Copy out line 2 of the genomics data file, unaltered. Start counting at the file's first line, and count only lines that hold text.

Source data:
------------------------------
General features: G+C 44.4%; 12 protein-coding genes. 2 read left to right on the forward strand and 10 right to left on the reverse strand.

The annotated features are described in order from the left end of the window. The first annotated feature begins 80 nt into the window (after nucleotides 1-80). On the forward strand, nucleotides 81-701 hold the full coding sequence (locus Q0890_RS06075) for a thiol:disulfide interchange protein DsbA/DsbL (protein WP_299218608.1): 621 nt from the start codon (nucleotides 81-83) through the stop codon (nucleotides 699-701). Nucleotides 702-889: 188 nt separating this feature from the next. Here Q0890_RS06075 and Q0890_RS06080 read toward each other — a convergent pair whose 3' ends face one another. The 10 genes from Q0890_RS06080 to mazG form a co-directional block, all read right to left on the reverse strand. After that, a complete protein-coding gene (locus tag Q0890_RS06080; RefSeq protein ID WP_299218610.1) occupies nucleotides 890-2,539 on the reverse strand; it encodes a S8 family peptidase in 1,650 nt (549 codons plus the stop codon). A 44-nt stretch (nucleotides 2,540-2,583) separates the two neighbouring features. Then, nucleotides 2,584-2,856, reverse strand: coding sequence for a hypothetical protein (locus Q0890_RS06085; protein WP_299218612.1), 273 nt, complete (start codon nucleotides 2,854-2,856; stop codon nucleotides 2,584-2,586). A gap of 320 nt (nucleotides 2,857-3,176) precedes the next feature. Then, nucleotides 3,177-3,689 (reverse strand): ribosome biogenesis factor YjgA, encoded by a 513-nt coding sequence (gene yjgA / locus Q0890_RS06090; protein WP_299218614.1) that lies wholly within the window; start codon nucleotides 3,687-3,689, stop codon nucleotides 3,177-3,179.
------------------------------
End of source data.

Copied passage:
The annotated features are described in order from the left end of the window. The first annotated feature begins 80 nt into the window (after nucleotides 1-80). On the forward strand, nucleotides 81-701 hold the full coding sequence (locus Q0890_RS06075) for a thiol:disulfide interchange protein DsbA/DsbL (protein WP_299218608.1): 621 nt from the start codon (nucleotides 81-83) through the stop codon (nucleotides 699-701). Nucleotides 702-889: 188 nt separating this feature from the next. Here Q0890_RS06075 and Q0890_RS06080 read toward each other — a convergent pair whose 3' ends face one another. The 10 genes from Q0890_RS06080 to mazG form a co-directional block, all read right to left on the reverse strand. After that, a complete protein-coding gene (locus tag Q0890_RS06080; RefSeq protein ID WP_299218610.1) occupies nucleotides 890-2,539 on the reverse strand; it encodes a S8 family peptidase in 1,650 nt (549 codons plus the stop codon). A 44-nt stretch (nucleotides 2,540-2,583) separates the two neighbouring features. Then, nucleotides 2,584-2,856, reverse strand: coding sequence for a hypothetical protein (locus Q0890_RS06085; protein WP_299218612.1), 273 nt, complete (start codon nucleotides 2,854-2,856; stop codon nucleotides 2,584-2,586). A gap of 320 nt (nucleotides 2,857-3,176) precedes the next feature. Then, nucleotides 3,177-3,689 (reverse strand): ribosome biogenesis factor YjgA, encoded by a 513-nt coding sequence (gene yjgA / locus Q0890_RS06090; protein WP_299218614.1) that lies wholly within the window; start codon nucleotides 3,687-3,689, stop codon nucleotides 3,177-3,179.